I’ve heard the cowboy boots that have the pointed toes referred to as “cockroach killers” – you can get into the corners with them. That’s all Bush, the cowboy president from Texas, was doing: taking his boots and kicking at the cockroaches. The problem is you never get many roaches and they scatter – just like Al Qaeda did – and you still have cockroaches. The Republicans want to accuse Obama of playing politics? They’ve all been playing politics all along.

Unleashing the Inner Voice

        Here we have two gentlemen: Donald Sterling, owner of the NBA’s Los Angeles Clippers, and Wayne La Pierre, Executive Vice President of the National Rifle Association. One has garnered national attention for making idiotic racist demands to a girlfriend, the other has garnered national attention for touting America’s strength and goodness through fearfulness – and guns. One, I have little respect for, and one shills for the NRA and Second Amendment absolutism, even though he can’t even admit it to himself. Sterling has notoriously run one of the worst sports franchises in any sport and La Pierre fails to concede that more guns only means more guns, not solutions to gun violence; yet I don’t believe LaPierre cares about such things.

old boys

         Then I saw pictures of the two men today, one in a news photo, the other from a video. How alike they look. Their faces are eerily similar. The hair is combed in like fashion, the wire-rimmed glasses nearly identical. But their eyes… their eyes have this look of emptiness that comes with age, I suppose, for their faces bear the burden of age. I don’t know these men – no one really could – but I do feel that I wouldn’t want to be either one of them. They look like tired old white men.

         While the lucidity of Sterling’s comments is up for some debate, it had to come from somewhere. I mean, how confused do you have to be for the inanity of his rant? But it comes down to this age of where some people in the hot glare of the public spotlight feel compelled to say whatever their inner voice tells them without regard of consequences. It’s tough living in a world where your moronic pontificating or your drunken diatribes can be recorded or videoed for all the world to see and hear. Right, Newt Gingrich, you beacon of morality? Right, Cliven Bundy, you cornpone philosopher of egalitarianism? Sometimes, it’s just better to shut up. But it’s too hard for people in the public arena to resist ginning up the base even though it’s a pyrrhic endeavor. By Mr. LaPierre’s logic, Chicago, the poster child for the gun lobby’s push for more guns everywhere, should be the safest place in the world because there are guns all over. But it’s not and more guns wouldn’t change that.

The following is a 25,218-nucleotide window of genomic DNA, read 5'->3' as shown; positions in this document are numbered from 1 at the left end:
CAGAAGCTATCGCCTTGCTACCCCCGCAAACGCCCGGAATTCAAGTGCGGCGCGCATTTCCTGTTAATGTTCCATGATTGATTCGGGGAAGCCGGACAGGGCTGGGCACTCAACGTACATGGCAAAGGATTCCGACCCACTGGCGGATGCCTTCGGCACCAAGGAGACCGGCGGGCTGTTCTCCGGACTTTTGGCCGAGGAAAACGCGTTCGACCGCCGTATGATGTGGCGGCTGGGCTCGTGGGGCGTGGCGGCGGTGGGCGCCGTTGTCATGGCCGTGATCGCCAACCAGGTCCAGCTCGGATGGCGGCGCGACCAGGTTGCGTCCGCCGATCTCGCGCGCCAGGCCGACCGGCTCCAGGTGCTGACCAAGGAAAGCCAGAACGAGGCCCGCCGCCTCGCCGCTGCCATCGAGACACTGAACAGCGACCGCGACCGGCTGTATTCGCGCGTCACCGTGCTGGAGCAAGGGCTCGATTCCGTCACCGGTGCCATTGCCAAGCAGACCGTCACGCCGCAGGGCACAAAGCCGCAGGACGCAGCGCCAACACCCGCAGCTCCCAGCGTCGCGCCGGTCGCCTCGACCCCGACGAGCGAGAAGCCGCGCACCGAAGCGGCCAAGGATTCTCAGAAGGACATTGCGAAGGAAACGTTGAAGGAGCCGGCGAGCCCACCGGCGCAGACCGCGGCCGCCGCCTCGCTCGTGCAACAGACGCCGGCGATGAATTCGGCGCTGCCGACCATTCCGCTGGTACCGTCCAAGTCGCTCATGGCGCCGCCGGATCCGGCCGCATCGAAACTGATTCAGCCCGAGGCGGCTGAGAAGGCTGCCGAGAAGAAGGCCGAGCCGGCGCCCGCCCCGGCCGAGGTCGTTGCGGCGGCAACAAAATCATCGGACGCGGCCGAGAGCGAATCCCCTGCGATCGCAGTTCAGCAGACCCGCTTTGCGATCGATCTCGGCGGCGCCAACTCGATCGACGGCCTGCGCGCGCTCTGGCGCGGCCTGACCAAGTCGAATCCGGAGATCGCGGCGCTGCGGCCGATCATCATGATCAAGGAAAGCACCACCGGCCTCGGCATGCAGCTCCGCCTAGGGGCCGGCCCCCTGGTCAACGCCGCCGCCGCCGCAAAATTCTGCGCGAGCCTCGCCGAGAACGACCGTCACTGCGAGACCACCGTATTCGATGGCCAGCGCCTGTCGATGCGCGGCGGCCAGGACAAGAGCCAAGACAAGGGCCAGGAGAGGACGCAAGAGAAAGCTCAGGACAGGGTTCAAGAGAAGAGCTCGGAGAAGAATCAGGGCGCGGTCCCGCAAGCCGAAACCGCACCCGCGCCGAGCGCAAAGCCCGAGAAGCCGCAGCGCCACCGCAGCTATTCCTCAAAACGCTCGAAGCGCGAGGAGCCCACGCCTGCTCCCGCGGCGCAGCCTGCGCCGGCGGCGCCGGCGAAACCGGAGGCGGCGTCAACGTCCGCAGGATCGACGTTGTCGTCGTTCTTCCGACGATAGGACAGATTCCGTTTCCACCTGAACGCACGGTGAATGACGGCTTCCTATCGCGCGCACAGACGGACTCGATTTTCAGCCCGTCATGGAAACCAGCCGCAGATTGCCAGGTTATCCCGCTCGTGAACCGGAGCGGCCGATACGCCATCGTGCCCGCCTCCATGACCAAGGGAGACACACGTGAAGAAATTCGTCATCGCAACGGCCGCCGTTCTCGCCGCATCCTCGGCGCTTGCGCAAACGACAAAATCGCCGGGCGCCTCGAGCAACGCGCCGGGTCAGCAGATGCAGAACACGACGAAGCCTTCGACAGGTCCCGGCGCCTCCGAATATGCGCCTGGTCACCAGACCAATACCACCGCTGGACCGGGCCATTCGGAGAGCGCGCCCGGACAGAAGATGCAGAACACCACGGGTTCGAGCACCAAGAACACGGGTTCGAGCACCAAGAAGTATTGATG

The problem that LaPierre and Bundy and Sterling share is a lack of respect for those who are not like them. This problem infects and festers in every facet of public discourse, whether it’s politicians feeding red meat to their constituents, media outlets grasping at ratings, bigots calling into question the citizenship of the president – still! – among other things, school boards trying to hammer in Christianity in the classroom by calling Creationism “science”, or something as rancid as trolls and nincompoops in social media. There comes a point where the nonsense has to stop and keeping that inner voice to oneself is not only good manners, it is vital to the good health of this country.

And I wonder if anyone really cares about that anymore.

If It Stinks, It Must Be New Jersey (or Politics)